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Obama Education Rules Swept Aside by Congress

With all the attention paid to President Trump’s lightning-rod secretary of education, Betsy DeVos, and her advocacy for private school vouchers, little public notice has been paid to the action on education in Congress — where lawmakers have broader power than Ms. DeVos to make changes to the nation’s school system.

With all the attention paid to President Trump’s lightning-rod secretary of education, Betsy DeVos, and her advocacy for private school vouchers, little public notice has been paid to the action on education in Congress — where lawmakers have broader power than Ms. DeVos to make changes to the nation’s school system.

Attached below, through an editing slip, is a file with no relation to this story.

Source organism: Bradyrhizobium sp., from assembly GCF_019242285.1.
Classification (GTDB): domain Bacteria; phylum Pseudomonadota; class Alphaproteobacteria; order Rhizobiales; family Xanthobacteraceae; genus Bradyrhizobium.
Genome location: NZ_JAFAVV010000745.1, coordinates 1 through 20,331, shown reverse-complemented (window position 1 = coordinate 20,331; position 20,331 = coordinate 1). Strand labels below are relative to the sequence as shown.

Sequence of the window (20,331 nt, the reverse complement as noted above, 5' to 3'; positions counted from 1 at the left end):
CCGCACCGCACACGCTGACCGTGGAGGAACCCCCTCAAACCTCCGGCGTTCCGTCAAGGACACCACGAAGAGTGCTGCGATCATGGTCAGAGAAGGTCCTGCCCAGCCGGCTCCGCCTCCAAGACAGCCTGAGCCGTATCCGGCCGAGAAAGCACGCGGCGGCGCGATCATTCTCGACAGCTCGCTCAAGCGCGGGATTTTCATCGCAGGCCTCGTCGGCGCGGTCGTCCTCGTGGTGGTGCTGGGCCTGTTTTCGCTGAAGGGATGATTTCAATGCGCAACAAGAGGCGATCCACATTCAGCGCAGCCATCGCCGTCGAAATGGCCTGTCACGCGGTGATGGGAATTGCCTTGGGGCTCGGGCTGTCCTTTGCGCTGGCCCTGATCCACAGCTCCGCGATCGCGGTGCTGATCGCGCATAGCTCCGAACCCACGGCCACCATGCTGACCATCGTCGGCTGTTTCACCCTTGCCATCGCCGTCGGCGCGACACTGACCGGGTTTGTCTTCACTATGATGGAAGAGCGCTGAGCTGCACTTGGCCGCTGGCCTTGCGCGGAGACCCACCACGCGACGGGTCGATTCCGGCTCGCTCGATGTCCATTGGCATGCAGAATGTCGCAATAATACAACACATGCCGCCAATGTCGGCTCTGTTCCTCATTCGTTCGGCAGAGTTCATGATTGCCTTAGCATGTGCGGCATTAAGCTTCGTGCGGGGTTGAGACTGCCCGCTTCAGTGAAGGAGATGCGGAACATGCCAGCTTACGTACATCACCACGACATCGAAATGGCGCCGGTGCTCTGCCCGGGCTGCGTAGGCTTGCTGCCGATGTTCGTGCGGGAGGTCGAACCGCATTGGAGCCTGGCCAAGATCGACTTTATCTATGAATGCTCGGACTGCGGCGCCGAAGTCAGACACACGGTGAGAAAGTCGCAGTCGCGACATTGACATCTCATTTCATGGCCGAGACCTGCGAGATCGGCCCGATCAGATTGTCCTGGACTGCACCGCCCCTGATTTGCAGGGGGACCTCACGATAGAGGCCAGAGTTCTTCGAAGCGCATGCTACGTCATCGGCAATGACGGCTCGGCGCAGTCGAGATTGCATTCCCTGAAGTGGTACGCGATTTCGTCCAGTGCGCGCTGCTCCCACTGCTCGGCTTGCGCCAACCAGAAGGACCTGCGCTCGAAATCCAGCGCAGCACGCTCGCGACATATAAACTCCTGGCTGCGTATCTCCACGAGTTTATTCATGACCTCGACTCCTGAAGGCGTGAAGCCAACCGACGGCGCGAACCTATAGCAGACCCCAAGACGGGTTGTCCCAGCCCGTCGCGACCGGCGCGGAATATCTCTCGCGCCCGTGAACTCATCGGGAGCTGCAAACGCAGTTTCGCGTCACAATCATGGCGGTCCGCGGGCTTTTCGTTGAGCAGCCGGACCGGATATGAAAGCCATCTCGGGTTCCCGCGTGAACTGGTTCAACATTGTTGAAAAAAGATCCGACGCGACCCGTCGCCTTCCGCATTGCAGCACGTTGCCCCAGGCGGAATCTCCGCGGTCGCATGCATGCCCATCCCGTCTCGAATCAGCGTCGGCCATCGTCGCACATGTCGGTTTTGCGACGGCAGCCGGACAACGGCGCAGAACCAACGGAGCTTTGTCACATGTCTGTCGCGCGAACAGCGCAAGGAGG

Now, Congress has done exactly that, voting to repeal crucial regulations associated with the Every Student Succeeds Act, one of President Barack Obama’s final legislative achievements.

 

When Mr. Obama signed the act in December 2015, many Democrats and Republicans alike celebrated the supposed end of what they saw as an era of federal overreach into local schools. The measure, known as ESSA, took a more collaborative approach than its predecessor, No Child Left Behind.

 

Many critics viewed No Child, passed under President George W. Bush, as well as Mr. Obama’s first-term education policies, as punitive. The policies pushed for test scores to be used to remove underperforming teachers and to shut down struggling schools. They were also unpopular because they led to an explosion in the number of tests students took each year.

Caroline Cournoyer is GOVERNING's senior web editor.
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